It’s hard to make much of a mark in the strange, static world of video-conferencing. But we could all learn a trick or two from famous arthouse film-makers, from Jim Jarmusch to Andy Warhol
Of all the many weirdnesses of the age of lockdown, video-conferencing must be one of the weirdest. This is the first time many of us have used Zoom, FaceTime, Google Hangouts and Houseparty. And, invaluable as they are, few would disagree that they are a strange way to communicate. From the stilted family group chat to the strained business meeting, it all feels messy and unnatural. Video-conferencing is nothing like real-life conversation, nor is it like cinema or TV, even though it is essentially watching people on a screen.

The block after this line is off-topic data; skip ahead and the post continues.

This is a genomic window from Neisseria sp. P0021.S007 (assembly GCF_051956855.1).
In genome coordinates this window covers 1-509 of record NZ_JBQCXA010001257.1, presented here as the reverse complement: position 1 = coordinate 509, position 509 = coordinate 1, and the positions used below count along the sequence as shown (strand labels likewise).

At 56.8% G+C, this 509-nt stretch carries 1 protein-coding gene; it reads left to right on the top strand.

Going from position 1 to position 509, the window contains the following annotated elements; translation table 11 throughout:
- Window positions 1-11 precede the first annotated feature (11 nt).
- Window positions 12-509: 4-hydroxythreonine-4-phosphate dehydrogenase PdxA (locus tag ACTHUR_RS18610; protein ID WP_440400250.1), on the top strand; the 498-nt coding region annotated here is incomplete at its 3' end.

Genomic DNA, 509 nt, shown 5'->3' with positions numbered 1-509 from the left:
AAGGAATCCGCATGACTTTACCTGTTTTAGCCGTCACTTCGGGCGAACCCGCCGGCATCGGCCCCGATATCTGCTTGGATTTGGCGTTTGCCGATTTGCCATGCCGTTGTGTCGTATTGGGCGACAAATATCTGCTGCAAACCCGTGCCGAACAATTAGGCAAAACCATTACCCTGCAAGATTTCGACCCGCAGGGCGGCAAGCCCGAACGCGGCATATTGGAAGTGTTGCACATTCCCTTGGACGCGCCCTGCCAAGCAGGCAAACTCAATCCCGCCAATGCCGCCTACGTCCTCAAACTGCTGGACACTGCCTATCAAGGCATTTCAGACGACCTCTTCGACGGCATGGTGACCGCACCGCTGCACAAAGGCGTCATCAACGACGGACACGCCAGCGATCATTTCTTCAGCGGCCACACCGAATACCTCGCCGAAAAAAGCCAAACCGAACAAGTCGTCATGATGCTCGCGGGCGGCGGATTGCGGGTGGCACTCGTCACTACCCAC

However, for a certain strain of film-makers and artists, the unblinking, unmoving gaze of the webcam is familiar territory. Could the art end of cinema help ease our pain and anxiety? Could we improve our new social rituals by rethinking them as experiments in avant garde film?